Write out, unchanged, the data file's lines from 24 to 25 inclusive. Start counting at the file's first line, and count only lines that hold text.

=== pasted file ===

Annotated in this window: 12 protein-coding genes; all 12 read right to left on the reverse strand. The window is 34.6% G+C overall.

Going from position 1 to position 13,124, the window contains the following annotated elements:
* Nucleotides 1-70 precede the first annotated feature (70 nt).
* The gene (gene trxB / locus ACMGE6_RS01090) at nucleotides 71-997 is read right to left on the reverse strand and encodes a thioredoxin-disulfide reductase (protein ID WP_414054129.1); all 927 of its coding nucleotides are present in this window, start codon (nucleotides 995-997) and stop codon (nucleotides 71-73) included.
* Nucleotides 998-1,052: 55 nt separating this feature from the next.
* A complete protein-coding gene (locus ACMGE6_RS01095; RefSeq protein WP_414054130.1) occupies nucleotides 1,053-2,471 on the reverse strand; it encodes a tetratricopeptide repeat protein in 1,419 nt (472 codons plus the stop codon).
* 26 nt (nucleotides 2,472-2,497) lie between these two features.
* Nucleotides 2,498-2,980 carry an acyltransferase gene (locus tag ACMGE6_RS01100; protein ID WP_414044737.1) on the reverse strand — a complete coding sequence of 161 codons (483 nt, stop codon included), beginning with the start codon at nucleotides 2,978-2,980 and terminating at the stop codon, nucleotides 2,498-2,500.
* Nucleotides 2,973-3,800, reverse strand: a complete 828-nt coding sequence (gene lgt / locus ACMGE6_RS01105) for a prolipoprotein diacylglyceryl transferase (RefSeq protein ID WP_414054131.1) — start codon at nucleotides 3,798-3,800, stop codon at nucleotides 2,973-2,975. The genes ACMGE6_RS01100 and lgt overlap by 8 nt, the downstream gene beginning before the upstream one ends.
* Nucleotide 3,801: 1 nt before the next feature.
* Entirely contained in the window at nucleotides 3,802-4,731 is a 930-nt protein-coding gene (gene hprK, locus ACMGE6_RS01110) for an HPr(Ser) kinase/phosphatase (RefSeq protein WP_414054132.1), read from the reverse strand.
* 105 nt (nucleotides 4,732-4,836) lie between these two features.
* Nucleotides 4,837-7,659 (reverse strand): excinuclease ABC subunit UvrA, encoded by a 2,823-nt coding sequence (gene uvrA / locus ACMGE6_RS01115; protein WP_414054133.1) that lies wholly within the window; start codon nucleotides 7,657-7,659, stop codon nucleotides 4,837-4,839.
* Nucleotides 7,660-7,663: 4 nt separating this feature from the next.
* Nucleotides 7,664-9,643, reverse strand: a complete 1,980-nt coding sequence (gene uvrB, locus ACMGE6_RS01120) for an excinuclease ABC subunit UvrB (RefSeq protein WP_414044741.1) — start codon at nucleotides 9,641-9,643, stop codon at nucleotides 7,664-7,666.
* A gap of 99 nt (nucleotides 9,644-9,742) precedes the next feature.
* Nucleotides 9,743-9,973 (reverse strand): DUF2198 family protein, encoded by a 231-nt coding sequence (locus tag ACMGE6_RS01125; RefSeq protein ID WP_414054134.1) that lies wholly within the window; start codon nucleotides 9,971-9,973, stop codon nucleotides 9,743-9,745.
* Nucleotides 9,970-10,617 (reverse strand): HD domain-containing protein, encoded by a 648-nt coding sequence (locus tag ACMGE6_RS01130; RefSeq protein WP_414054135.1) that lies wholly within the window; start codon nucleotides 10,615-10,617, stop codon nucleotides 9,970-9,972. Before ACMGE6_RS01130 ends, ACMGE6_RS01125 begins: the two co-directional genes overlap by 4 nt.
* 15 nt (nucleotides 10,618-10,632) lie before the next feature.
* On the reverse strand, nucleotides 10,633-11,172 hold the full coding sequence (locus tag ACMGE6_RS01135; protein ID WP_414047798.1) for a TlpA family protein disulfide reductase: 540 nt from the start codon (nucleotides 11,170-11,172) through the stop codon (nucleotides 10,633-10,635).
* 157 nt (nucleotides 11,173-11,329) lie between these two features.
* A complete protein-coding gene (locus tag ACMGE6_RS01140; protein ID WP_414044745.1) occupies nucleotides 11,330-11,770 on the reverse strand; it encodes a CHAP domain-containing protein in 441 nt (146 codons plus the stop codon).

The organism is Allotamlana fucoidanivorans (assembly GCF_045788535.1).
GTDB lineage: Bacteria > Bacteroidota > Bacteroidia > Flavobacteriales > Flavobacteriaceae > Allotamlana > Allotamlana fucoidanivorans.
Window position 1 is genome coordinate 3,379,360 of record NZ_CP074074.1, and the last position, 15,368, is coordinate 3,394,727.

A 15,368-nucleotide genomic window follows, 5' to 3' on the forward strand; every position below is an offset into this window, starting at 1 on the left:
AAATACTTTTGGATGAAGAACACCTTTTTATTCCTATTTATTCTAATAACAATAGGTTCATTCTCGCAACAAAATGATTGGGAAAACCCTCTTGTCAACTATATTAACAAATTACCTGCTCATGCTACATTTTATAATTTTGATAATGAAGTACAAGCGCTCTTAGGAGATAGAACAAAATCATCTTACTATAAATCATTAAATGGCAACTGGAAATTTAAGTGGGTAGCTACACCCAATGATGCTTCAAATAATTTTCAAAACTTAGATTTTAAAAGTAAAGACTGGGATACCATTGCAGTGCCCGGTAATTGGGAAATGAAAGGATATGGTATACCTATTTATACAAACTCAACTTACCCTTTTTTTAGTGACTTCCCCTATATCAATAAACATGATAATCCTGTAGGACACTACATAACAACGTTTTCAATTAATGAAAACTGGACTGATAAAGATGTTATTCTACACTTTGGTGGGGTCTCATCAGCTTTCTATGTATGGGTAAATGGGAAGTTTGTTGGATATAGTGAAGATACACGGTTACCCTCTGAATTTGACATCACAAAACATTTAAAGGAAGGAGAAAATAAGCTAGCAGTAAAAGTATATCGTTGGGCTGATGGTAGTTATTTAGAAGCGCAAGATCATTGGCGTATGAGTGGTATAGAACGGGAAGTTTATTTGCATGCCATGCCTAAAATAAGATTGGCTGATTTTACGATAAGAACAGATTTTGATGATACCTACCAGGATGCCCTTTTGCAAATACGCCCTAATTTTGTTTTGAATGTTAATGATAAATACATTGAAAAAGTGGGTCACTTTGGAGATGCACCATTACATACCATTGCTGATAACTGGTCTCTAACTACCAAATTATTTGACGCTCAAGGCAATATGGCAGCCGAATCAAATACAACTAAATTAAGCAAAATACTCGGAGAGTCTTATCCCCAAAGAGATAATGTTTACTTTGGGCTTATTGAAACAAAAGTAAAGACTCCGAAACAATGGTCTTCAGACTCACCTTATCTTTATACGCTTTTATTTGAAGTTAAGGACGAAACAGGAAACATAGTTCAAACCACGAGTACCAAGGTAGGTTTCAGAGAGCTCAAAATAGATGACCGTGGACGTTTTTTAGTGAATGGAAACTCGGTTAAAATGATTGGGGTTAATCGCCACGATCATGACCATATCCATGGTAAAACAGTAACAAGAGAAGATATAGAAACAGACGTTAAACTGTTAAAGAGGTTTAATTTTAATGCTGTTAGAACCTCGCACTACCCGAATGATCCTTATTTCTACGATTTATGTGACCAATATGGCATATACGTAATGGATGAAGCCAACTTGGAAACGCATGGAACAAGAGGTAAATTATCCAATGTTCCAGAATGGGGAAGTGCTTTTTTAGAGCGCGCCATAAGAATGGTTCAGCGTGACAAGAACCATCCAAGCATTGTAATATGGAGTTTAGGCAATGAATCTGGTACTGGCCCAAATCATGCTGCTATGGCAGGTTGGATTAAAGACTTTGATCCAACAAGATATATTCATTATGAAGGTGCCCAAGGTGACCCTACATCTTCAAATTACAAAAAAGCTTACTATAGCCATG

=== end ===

GTDB lineage: Bacteria > Bacteroidota > Bacteroidia > Flavobacteriales > Flavobacteriaceae > Allotamlana > Allotamlana fucoidanivorans.
Window position 1 is genome coordinate 3,379,360 of record NZ_CP074074.1, and the last position, 15,368, is coordinate 3,394,727.